The Gentleman's Magazine, 192–193. köide
F. Jefferies, 1852
The "Gentleman's magazine" section is a digest of selections from the weekly press; the "(Trader's) monthly intelligencer" section consists of news (foreign and domestic), vital statistics, a register of the month's new publications, and a calendar of forthcoming trade fairs.
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Page 526 - Thus saith the Lord, Stand ye in the ways, and see, and ask for the old paths, where is the good way, and walk therein, and ye shall find rest for your souls.
Page 313 - Twixt soul and body a divorce, It could not sunder man and wife, 'Cause they both lived but one life. Peace, good reader, do not weep ; Peace, the lovers are asleep : They, sweet turtles, folded lie In the last knot love could tie.
Page 509 - Disuse in him forgetfulness had wrought, In Latin he composed his history ; A garrulous, but a lively tale, and fraught With matter of delight and food for thought. And if he could in Merlin's glass have seen By whom his tomes to speak our tongue were taught, The old man would have felt as pleased, I ween, As when he won the ear of that great Empress Queen.
Page 522 - Origen* has with singular sagacity observed, that he who believes the Scripture to have proceeded from him who is the Author of Nature, may well expect to find the same sort of difficulties in it, as are found in the constitution of Nature.
Page 290 - Count' (to use Farquhar's phrase in the Beaux Stratagem), who has all the air of a Cupidon dechaine, and is one of the few specimens I have seen of our ideal of a Frenchman before the Revolution — an old friend with a new face, upon whose like I never thought that we should look again. Miladi seems highly literary, — to which, and your honour's acquaintance with the family, I attribute the pleasure of having seen them.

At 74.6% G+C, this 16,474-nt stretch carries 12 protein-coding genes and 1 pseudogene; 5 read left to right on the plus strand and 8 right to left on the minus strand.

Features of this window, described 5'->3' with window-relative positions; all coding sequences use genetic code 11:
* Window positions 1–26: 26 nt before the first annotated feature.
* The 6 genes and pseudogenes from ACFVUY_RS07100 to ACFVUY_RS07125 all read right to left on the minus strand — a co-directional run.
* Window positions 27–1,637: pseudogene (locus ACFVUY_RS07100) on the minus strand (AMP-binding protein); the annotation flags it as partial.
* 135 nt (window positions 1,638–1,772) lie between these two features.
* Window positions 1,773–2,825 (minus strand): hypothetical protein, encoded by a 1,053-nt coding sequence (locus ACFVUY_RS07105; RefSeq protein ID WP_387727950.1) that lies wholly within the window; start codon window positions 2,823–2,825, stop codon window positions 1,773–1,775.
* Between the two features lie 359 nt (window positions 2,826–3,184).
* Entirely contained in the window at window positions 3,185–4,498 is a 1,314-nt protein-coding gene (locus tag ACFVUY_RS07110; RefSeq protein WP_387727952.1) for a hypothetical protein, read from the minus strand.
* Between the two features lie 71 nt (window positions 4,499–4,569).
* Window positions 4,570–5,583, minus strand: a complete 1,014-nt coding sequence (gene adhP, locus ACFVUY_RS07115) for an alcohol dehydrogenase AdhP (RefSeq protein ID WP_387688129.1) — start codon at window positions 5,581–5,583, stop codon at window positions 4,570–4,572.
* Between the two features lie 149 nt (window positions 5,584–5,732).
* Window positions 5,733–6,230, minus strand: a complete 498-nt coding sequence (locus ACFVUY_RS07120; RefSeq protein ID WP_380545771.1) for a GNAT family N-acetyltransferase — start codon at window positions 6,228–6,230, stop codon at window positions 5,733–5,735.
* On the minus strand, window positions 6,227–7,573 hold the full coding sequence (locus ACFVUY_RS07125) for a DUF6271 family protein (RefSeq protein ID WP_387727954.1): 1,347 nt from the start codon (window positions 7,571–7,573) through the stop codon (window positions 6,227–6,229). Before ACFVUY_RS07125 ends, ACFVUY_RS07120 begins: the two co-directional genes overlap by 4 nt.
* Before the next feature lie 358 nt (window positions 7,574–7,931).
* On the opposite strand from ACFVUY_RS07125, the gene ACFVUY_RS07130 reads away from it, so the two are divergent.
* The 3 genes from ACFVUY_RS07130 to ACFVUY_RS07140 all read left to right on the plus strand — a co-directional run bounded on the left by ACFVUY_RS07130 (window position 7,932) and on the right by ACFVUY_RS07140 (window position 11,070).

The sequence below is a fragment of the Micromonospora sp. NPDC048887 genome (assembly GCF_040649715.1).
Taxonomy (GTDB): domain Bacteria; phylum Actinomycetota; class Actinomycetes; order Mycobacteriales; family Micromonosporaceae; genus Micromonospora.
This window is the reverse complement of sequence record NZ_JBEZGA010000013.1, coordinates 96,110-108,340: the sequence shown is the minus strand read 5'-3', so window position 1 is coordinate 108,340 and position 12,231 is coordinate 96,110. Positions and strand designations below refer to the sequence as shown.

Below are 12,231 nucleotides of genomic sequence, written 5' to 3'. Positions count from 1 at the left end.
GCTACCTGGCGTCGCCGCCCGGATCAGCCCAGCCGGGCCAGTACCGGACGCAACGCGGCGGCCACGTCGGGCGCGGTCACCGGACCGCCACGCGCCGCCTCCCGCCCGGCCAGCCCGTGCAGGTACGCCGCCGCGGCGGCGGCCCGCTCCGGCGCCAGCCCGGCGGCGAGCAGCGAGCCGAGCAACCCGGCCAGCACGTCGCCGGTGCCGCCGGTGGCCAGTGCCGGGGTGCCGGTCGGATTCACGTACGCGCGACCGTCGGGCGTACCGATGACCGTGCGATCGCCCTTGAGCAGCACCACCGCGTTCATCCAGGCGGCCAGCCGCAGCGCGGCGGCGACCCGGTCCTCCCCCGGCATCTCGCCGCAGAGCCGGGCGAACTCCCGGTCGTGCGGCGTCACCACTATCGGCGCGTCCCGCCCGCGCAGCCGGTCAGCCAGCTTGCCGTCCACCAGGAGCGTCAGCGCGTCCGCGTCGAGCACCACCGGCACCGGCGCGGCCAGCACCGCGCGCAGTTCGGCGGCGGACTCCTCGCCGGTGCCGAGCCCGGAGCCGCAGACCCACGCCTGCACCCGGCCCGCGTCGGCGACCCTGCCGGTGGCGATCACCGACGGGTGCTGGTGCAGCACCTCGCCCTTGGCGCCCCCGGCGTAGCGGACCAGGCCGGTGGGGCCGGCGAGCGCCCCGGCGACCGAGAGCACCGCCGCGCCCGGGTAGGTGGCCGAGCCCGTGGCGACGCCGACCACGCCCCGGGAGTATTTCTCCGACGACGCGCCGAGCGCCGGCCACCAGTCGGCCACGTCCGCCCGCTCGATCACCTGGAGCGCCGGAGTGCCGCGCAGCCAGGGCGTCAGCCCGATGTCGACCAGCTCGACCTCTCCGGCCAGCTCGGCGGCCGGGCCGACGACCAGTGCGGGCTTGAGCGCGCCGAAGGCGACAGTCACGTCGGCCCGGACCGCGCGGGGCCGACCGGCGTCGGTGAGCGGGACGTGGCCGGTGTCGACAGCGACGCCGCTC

Page 314 - To give my counsels all in one, Thy tuneful flame still careful fan ; Preserve the dignity of Man, With Soul erect ; And trust, the Universal Plan Will all protect. 'And wear thou this...
Page 509 - An Account of the Abipones, an Equestrian people of Paraguay. From the Latin of Martin Dobrizhoffer, eighteen years a Missionary in that Country.
Page 12 - Not on the cross my eyes were fix'd, but you : Not grace, or zeal, love only was my call, And if I lose thy love, I lose my all. Come ! with thy looks, thy words, relieve my woe ; Those still at least are left thee to bestow.